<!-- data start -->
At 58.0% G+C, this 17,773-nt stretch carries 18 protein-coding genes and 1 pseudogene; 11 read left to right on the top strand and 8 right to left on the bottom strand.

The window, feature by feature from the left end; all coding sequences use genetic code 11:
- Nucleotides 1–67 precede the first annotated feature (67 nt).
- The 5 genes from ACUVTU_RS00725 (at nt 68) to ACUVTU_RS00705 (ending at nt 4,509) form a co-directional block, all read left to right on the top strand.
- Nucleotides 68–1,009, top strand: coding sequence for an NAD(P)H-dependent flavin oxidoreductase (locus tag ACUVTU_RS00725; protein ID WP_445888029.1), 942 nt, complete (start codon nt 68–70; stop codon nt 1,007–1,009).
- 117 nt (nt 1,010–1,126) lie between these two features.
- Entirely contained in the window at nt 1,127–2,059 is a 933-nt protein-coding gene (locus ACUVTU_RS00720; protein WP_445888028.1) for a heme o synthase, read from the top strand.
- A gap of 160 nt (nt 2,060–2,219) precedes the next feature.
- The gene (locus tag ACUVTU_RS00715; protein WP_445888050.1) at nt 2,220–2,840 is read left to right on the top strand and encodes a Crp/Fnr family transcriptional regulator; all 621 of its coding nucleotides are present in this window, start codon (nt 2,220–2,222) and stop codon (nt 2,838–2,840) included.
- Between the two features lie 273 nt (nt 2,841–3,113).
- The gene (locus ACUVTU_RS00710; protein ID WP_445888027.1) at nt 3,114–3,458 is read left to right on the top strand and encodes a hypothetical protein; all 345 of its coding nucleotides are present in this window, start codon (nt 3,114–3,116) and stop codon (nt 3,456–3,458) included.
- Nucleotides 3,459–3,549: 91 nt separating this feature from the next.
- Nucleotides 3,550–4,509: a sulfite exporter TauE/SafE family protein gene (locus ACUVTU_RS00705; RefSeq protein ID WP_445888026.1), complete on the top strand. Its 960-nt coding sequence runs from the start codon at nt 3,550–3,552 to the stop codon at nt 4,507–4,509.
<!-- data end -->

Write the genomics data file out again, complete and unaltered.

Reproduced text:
At 58.0% G+C, this 17,773-nt stretch carries 18 protein-coding genes and 1 pseudogene; 11 read left to right on the top strand and 8 right to left on the bottom strand.

The window, feature by feature from the left end; all coding sequences use genetic code 11:
- Nucleotides 1–67 precede the first annotated feature (67 nt).
- The 5 genes from ACUVTU_RS00725 (at nt 68) to ACUVTU_RS00705 (ending at nt 4,509) form a co-directional block, all read left to right on the top strand.
- Nucleotides 68–1,009, top strand: coding sequence for an NAD(P)H-dependent flavin oxidoreductase (locus tag ACUVTU_RS00725; protein ID WP_445888029.1), 942 nt, complete (start codon nt 68–70; stop codon nt 1,007–1,009).
- 117 nt (nt 1,010–1,126) lie between these two features.
- Entirely contained in the window at nt 1,127–2,059 is a 933-nt protein-coding gene (locus ACUVTU_RS00720; protein WP_445888028.1) for a heme o synthase, read from the top strand.
- A gap of 160 nt (nt 2,060–2,219) precedes the next feature.
- The gene (locus tag ACUVTU_RS00715; protein WP_445888050.1) at nt 2,220–2,840 is read left to right on the top strand and encodes a Crp/Fnr family transcriptional regulator; all 621 of its coding nucleotides are present in this window, start codon (nt 2,220–2,222) and stop codon (nt 2,838–2,840) included.
- Between the two features lie 273 nt (nt 2,841–3,113).
- The gene (locus ACUVTU_RS00710; protein ID WP_445888027.1) at nt 3,114–3,458 is read left to right on the top strand and encodes a hypothetical protein; all 345 of its coding nucleotides are present in this window, start codon (nt 3,114–3,116) and stop codon (nt 3,456–3,458) included.
- Nucleotides 3,459–3,549: 91 nt separating this feature from the next.
- Nucleotides 3,550–4,509: a sulfite exporter TauE/SafE family protein gene (locus ACUVTU_RS00705; RefSeq protein ID WP_445888026.1), complete on the top strand. Its 960-nt coding sequence runs from the start codon at nt 3,550–3,552 to the stop codon at nt 4,507–4,509.